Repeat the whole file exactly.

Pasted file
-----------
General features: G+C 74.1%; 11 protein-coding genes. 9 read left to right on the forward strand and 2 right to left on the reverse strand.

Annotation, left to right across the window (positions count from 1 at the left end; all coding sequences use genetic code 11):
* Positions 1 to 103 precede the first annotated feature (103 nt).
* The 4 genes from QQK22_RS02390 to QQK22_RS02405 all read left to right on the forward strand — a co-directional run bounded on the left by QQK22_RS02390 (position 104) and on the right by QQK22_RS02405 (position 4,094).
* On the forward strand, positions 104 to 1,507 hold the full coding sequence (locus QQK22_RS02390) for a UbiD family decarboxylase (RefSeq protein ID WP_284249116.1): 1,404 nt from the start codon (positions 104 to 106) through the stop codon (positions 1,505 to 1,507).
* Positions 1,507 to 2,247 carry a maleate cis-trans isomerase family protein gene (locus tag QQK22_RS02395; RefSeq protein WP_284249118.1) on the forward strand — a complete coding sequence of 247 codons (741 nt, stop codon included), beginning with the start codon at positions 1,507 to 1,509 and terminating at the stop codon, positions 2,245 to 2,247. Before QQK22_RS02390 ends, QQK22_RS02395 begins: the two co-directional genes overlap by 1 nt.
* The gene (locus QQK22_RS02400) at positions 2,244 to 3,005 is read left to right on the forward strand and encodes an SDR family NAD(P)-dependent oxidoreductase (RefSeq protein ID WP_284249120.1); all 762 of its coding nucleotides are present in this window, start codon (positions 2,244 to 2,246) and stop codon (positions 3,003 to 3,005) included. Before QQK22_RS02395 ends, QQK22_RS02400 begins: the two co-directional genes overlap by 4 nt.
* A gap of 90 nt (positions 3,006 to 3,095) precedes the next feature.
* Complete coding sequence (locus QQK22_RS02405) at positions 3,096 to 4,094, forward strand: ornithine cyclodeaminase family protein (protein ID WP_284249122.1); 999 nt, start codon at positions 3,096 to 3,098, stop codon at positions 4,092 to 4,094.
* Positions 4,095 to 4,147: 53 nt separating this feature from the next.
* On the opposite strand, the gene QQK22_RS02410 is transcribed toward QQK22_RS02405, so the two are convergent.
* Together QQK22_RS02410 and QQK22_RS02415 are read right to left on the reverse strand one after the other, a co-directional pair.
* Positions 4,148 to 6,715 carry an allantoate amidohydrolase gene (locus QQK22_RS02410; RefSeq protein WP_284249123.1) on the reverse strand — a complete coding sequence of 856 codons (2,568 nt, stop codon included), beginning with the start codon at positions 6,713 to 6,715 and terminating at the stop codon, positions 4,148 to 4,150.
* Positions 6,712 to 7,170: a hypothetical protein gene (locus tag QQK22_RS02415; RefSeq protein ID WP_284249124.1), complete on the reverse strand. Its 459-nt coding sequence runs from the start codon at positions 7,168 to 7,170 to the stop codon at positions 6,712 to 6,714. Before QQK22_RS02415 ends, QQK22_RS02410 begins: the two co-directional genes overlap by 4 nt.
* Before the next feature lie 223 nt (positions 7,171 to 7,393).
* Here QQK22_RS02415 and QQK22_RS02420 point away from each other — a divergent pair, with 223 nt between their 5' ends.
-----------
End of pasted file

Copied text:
General features: G+C 74.1%; 11 protein-coding genes. 9 read left to right on the forward strand and 2 right to left on the reverse strand.

Annotation, left to right across the window (positions count from 1 at the left end; all coding sequences use genetic code 11):
* Positions 1 to 103 precede the first annotated feature (103 nt).
* The 4 genes from QQK22_RS02390 to QQK22_RS02405 all read left to right on the forward strand — a co-directional run bounded on the left by QQK22_RS02390 (position 104) and on the right by QQK22_RS02405 (position 4,094).
* On the forward strand, positions 104 to 1,507 hold the full coding sequence (locus QQK22_RS02390) for a UbiD family decarboxylase (RefSeq protein ID WP_284249116.1): 1,404 nt from the start codon (positions 104 to 106) through the stop codon (positions 1,505 to 1,507).
* Positions 1,507 to 2,247 carry a maleate cis-trans isomerase family protein gene (locus tag QQK22_RS02395; RefSeq protein WP_284249118.1) on the forward strand — a complete coding sequence of 247 codons (741 nt, stop codon included), beginning with the start codon at positions 1,507 to 1,509 and terminating at the stop codon, positions 2,245 to 2,247. Before QQK22_RS02390 ends, QQK22_RS02395 begins: the two co-directional genes overlap by 1 nt.
* The gene (locus QQK22_RS02400) at positions 2,244 to 3,005 is read left to right on the forward strand and encodes an SDR family NAD(P)-dependent oxidoreductase (RefSeq protein ID WP_284249120.1); all 762 of its coding nucleotides are present in this window, start codon (positions 2,244 to 2,246) and stop codon (positions 3,003 to 3,005) included. Before QQK22_RS02395 ends, QQK22_RS02400 begins: the two co-directional genes overlap by 4 nt.
* A gap of 90 nt (positions 3,006 to 3,095) precedes the next feature.
* Complete coding sequence (locus QQK22_RS02405) at positions 3,096 to 4,094, forward strand: ornithine cyclodeaminase family protein (protein ID WP_284249122.1); 999 nt, start codon at positions 3,096 to 3,098, stop codon at positions 4,092 to 4,094.
* Positions 4,095 to 4,147: 53 nt separating this feature from the next.
* On the opposite strand, the gene QQK22_RS02410 is transcribed toward QQK22_RS02405, so the two are convergent.
* Together QQK22_RS02410 and QQK22_RS02415 are read right to left on the reverse strand one after the other, a co-directional pair.
* Positions 4,148 to 6,715 carry an allantoate amidohydrolase gene (locus QQK22_RS02410; RefSeq protein WP_284249123.1) on the reverse strand — a complete coding sequence of 856 codons (2,568 nt, stop codon included), beginning with the start codon at positions 6,713 to 6,715 and terminating at the stop codon, positions 4,148 to 4,150.
* Positions 6,712 to 7,170: a hypothetical protein gene (locus tag QQK22_RS02415; RefSeq protein ID WP_284249124.1), complete on the reverse strand. Its 459-nt coding sequence runs from the start codon at positions 7,168 to 7,170 to the stop codon at positions 6,712 to 6,714. Before QQK22_RS02415 ends, QQK22_RS02410 begins: the two co-directional genes overlap by 4 nt.
* Before the next feature lie 223 nt (positions 7,171 to 7,393).
* Here QQK22_RS02415 and QQK22_RS02420 point away from each other — a divergent pair, with 223 nt between their 5' ends.